Also, they expect the Saturday half-holiday to give work to one additional man for each eleven previously employed. This last affords a splendid example of the development of the group idea. In this particular struggle the individual has no chance at all for life. The individual carpenter would be crushed like a mote by the Master Builders' Association, and like a mote the individual master builder would be crushed by the Brotherhood of Carpenters and Joiners.
In the group-struggle over the division of the joint-product, labor utilizes the union with its two great weapons,—the strike and boycott; while capital utilizes the trust and the association, the weapons of which are the blacklist, the lockout, and the scab. The scab is by far the most formidable weapon of the three. He is the man who breaks strikes and causes all the trouble. Without him there would be no trouble, for the strikers are willing to remain out peacefully and indefinitely so long as other men are not in their places, and so long as the particular aggregation of capital with which they are fighting is eating its head off in enforced idleness.
But both warring groups have reserve weapons up their sleeves. Were it not for the scab, these weapons would not be brought into play. But the scab takes the places of the strikers, who begin at once to wield a most powerful weapon,—terrorism. The will to live of the scab recoils from the menace of broken bones and violent death. With all due respect to the labor leaders, who are not to be blamed for volubly asseverating otherwise, terrorism is a well-defined and eminently successful policy of the labor unions. It has probably won them more strikes than all the rest of the weapons in their arsenal. This terrorism, however, must be clearly understood. It is directed solely against the scab, placing him in such fear for life and limb as to drive him out of the contest. But when terrorism gets out of hand and inoffensive non-combatants are injured, law and order threatened, and property destroyed, it becomes an edged tool that cuts both ways. This sort of terrorism is sincerely deplored by the labor leaders, for it has probably lost them as many strikes as have been lost by any other single cause.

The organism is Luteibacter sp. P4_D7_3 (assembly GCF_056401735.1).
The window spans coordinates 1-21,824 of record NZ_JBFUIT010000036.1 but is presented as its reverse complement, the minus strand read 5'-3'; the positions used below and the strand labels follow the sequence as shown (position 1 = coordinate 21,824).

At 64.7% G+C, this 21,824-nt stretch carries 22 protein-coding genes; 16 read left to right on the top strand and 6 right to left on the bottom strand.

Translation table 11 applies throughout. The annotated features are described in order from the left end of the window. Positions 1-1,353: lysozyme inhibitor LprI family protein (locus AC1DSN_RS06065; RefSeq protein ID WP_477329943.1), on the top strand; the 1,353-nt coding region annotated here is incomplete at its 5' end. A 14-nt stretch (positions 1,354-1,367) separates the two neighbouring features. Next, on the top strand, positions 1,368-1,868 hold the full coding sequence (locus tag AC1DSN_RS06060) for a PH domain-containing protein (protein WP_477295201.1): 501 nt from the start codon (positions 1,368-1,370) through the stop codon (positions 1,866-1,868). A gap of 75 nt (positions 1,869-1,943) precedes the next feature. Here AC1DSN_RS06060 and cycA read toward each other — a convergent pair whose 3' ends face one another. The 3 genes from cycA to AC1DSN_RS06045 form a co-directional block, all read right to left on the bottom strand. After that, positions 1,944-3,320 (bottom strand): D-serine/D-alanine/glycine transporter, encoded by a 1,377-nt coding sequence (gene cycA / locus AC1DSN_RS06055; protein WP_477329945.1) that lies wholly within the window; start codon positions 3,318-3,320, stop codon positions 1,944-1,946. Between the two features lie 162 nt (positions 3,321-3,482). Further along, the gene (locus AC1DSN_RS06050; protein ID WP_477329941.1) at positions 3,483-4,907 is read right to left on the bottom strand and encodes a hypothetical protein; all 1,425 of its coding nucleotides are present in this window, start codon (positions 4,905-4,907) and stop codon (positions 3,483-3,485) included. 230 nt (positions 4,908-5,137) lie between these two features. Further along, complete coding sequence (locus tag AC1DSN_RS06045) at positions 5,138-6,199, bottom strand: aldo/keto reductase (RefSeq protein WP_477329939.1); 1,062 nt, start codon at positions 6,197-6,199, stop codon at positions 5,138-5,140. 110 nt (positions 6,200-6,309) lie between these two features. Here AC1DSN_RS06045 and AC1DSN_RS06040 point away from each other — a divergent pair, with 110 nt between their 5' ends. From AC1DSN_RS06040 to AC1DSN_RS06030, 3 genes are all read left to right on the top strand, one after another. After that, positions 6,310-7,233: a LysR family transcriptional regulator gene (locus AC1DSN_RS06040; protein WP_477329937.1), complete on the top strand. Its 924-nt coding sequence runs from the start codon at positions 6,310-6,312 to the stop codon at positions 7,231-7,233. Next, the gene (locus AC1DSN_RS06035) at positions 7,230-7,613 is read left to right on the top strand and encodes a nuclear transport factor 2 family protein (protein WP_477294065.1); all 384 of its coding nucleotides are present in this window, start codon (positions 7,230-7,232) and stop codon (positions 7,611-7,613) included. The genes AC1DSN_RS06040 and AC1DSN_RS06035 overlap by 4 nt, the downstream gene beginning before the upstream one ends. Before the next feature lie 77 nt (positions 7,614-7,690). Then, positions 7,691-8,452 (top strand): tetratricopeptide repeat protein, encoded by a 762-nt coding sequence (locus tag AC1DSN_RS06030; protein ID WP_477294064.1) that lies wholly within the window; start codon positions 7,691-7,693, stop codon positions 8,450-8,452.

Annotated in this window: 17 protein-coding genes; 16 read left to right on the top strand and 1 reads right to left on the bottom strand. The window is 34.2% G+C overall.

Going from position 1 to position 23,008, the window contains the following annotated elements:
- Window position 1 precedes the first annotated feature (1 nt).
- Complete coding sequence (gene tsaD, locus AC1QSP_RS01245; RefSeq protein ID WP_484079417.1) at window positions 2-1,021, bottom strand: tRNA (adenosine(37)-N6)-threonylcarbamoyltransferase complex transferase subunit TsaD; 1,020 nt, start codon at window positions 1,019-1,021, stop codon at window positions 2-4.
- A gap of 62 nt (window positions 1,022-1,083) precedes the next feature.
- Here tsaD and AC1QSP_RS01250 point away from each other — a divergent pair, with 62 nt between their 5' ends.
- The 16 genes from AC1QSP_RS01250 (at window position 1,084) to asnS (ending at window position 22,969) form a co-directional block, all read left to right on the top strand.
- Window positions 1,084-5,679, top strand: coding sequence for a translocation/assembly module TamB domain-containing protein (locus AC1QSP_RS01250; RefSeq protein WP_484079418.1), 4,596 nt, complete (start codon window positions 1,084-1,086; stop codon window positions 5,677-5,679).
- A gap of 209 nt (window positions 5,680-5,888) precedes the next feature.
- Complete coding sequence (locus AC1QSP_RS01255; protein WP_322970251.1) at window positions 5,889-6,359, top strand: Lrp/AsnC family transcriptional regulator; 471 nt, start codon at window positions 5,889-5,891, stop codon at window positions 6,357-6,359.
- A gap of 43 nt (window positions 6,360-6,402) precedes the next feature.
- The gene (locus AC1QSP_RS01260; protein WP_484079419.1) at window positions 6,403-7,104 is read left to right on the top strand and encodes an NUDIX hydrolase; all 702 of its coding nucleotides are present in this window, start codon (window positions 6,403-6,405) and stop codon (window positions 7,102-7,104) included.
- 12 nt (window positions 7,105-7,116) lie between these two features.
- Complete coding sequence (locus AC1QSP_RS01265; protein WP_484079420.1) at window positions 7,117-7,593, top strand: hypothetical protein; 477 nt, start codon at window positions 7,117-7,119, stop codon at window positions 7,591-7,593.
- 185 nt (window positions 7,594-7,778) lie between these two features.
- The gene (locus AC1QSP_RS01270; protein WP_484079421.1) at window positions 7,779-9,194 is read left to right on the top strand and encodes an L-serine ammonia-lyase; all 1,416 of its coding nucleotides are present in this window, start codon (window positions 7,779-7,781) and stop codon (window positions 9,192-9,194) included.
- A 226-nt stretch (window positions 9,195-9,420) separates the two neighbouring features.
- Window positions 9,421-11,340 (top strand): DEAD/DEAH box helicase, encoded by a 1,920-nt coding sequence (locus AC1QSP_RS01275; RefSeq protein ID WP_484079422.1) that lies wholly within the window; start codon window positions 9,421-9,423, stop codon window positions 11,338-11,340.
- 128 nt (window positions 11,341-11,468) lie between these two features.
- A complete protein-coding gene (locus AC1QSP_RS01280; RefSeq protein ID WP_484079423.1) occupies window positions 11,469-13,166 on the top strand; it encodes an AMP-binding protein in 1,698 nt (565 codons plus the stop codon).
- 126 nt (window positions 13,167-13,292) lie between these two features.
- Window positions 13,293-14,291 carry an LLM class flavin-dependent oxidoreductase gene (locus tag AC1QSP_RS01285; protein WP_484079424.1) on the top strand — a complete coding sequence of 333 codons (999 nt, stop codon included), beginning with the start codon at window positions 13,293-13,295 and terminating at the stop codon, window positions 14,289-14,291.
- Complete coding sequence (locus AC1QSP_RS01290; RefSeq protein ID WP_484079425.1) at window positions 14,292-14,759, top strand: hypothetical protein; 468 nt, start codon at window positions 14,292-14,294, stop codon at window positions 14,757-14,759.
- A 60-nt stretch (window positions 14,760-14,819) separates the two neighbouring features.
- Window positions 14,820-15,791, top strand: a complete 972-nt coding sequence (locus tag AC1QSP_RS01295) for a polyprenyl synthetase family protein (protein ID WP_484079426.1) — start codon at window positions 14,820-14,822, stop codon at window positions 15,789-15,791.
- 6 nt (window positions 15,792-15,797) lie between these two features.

The scab is powerless under terrorism. As a rule he is not so good or gritty a man as the men he is displacing, and he lacks their fighting organization. He stands in dire need of stiffening and backing. His employers, the capitalists, draw their two remaining weapons, the ownership of which is debatable, but which they for the time being happen to control. These two weapons may be called the political and judicial machinery of society. When the scab crumples up and is ready to go down before the fists, bricks, and bullets of the labor-group, the capitalist-group puts the police and soldiers into the field, and begins a general bombardment of injunctions. Victory usually follows, for the labor-group cannot withstand the combined assault of gatling guns and injunctions.